Retained firefighters who served a decade ago are to be given access to the fire service pension scheme under government proposals.
Fire minister Brandon Lewis has launched a consultation on proposals already agreed with the Fire Brigades Union to give the pension benefits to retained firefighters who were employed between July 2000 and April 2006.
Retained firefighters are employed by fire authorities to provide on-call cover from home or their place of work. However, historically they were not permitted to be members of the Firefighters' Pension Scheme until a new regime was introduced in April 2006.
Those who worked as retained firefighters from 2000 will now be able to purchase pension cover up to that point, Lewis said.
'The decision to open up the pension scheme to retained firefighters is about introducing a fair system that provides a level playing field for all firefighters.'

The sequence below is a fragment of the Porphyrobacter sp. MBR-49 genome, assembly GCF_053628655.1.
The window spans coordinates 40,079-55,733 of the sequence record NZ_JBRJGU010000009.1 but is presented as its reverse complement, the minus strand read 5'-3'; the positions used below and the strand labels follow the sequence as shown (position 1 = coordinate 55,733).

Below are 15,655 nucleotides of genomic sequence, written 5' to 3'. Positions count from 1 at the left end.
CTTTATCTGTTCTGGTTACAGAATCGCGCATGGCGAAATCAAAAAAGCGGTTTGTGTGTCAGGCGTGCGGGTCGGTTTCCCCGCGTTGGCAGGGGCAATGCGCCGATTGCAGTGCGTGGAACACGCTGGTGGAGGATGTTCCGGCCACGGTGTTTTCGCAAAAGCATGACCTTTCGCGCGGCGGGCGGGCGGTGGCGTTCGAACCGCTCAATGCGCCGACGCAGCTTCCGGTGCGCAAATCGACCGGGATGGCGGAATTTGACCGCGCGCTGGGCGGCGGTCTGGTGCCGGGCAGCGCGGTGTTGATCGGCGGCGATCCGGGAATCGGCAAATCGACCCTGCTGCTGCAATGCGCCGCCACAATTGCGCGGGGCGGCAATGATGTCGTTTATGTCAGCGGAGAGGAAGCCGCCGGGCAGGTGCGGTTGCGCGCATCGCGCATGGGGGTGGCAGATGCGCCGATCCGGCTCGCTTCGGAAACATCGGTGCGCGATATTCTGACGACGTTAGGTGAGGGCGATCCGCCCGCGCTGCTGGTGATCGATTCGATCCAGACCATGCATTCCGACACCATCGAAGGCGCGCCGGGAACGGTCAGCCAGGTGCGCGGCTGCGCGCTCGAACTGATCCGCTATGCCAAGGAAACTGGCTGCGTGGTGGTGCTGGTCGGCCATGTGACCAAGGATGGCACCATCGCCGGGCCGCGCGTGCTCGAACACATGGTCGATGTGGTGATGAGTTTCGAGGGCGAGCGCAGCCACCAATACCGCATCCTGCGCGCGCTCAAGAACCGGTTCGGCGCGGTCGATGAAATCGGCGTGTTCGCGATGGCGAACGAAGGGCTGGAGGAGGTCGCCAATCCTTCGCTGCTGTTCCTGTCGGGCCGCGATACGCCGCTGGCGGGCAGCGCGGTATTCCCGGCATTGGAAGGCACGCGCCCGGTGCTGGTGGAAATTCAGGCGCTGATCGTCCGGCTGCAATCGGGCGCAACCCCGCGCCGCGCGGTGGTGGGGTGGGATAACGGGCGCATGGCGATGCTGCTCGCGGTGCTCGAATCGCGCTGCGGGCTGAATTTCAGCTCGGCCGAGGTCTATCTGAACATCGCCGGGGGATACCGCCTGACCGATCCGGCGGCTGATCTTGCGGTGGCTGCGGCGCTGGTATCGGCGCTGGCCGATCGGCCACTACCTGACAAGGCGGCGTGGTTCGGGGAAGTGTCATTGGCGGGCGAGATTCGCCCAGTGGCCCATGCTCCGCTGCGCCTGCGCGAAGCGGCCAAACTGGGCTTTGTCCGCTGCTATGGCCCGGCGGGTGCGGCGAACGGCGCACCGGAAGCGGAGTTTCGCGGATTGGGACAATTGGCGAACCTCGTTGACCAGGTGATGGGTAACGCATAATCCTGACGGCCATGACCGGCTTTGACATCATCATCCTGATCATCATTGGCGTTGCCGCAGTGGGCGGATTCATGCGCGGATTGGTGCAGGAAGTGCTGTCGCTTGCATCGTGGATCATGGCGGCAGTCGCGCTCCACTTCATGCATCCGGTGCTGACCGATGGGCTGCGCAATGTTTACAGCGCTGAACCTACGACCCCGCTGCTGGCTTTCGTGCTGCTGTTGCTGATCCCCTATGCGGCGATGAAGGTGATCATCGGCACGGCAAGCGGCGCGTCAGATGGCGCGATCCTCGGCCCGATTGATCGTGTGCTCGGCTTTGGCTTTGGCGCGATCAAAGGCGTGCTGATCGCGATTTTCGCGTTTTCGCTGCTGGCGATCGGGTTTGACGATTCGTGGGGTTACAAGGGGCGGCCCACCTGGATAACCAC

Lewis said there had been 'a long standing anomaly that discriminated against retained firefighters who perform such an important role for their communities and who are the mainstay of many fire and rescue authorities'.
Under the proposals, the 'purchase' rate will be calculated at the rate applicable to the Firefighters' Pension Scheme, which was 11% before government reforms introduced in 2012. There will also be be a uniform accrual rate of 1/45th, a normal pension age of 55 years, and a deferred pension age of 60 years.
Transfer of external pension benefits into the proposed new pension arrangements will be in accordance with the terms of the New Firefighters' Pension Scheme 2006, which already makes provision for retained firefighters, as would ill-health pension arrangements.
The consultation marks the end of a convoluted process under which retained firefighters took legal action under the Part-time Workers (Prevention of Less Favourable Treatment) Regulations 2000.
Hearings went up to the House of Lords before it was resolved that retained firefighters were engaged in broadly similar work as full-time colleagues and that their unfavourable treatment could not be justified.